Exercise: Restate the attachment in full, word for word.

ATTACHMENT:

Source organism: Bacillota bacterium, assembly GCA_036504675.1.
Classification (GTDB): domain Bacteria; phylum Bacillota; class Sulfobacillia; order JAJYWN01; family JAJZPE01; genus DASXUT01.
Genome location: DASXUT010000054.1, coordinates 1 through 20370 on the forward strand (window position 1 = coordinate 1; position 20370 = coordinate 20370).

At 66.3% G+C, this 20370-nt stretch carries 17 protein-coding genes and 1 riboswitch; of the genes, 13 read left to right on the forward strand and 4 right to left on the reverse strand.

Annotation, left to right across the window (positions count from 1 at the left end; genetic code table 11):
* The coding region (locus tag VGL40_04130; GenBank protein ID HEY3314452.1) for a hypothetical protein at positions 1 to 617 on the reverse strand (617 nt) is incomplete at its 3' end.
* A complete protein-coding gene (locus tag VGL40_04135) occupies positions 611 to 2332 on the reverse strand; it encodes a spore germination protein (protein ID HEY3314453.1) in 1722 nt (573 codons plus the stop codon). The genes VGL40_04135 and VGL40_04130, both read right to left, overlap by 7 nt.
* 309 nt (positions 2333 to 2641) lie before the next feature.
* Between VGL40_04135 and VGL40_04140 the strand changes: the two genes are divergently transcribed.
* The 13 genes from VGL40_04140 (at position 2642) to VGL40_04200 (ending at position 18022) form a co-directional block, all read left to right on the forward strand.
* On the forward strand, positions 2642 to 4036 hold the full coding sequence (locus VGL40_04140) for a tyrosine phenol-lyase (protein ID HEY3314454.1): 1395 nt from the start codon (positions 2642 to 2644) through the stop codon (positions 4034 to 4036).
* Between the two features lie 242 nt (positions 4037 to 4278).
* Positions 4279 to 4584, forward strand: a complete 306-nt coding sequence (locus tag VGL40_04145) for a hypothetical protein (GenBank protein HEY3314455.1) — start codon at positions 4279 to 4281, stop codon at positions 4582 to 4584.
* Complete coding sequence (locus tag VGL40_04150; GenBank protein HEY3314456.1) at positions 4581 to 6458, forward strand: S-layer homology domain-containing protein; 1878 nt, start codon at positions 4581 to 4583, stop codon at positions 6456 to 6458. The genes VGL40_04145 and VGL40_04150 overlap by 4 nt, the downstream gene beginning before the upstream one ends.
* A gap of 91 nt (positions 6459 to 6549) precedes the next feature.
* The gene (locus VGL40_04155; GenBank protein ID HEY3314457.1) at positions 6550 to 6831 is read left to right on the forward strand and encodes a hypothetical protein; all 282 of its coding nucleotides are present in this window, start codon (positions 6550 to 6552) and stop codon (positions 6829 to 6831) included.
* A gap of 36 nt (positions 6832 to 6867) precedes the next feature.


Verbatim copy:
Source organism: Bacillota bacterium, assembly GCA_036504675.1.
Classification (GTDB): domain Bacteria; phylum Bacillota; class Sulfobacillia; order JAJYWN01; family JAJZPE01; genus DASXUT01.
Genome location: DASXUT010000054.1, coordinates 1 through 20370 on the forward strand (window position 1 = coordinate 1; position 20370 = coordinate 20370).

At 66.3% G+C, this 20370-nt stretch carries 17 protein-coding genes and 1 riboswitch; of the genes, 13 read left to right on the forward strand and 4 right to left on the reverse strand.

Annotation, left to right across the window (positions count from 1 at the left end; genetic code table 11):
* The coding region (locus tag VGL40_04130; GenBank protein ID HEY3314452.1) for a hypothetical protein at positions 1 to 617 on the reverse strand (617 nt) is incomplete at its 3' end.
* A complete protein-coding gene (locus tag VGL40_04135) occupies positions 611 to 2332 on the reverse strand; it encodes a spore germination protein (protein ID HEY3314453.1) in 1722 nt (573 codons plus the stop codon). The genes VGL40_04135 and VGL40_04130, both read right to left, overlap by 7 nt.
* 309 nt (positions 2333 to 2641) lie before the next feature.
* Between VGL40_04135 and VGL40_04140 the strand changes: the two genes are divergently transcribed.
* The 13 genes from VGL40_04140 (at position 2642) to VGL40_04200 (ending at position 18022) form a co-directional block, all read left to right on the forward strand.
* On the forward strand, positions 2642 to 4036 hold the full coding sequence (locus VGL40_04140) for a tyrosine phenol-lyase (protein ID HEY3314454.1): 1395 nt from the start codon (positions 2642 to 2644) through the stop codon (positions 4034 to 4036).
* Between the two features lie 242 nt (positions 4037 to 4278).
* Positions 4279 to 4584, forward strand: a complete 306-nt coding sequence (locus tag VGL40_04145) for a hypothetical protein (GenBank protein HEY3314455.1) — start codon at positions 4279 to 4281, stop codon at positions 4582 to 4584.
* Complete coding sequence (locus tag VGL40_04150; GenBank protein HEY3314456.1) at positions 4581 to 6458, forward strand: S-layer homology domain-containing protein; 1878 nt, start codon at positions 4581 to 4583, stop codon at positions 6456 to 6458. The genes VGL40_04145 and VGL40_04150 overlap by 4 nt, the downstream gene beginning before the upstream one ends.
* A gap of 91 nt (positions 6459 to 6549) precedes the next feature.
* The gene (locus VGL40_04155; GenBank protein ID HEY3314457.1) at positions 6550 to 6831 is read left to right on the forward strand and encodes a hypothetical protein; all 282 of its coding nucleotides are present in this window, start codon (positions 6550 to 6552) and stop codon (positions 6829 to 6831) included.
* A gap of 36 nt (positions 6832 to 6867) precedes the next feature.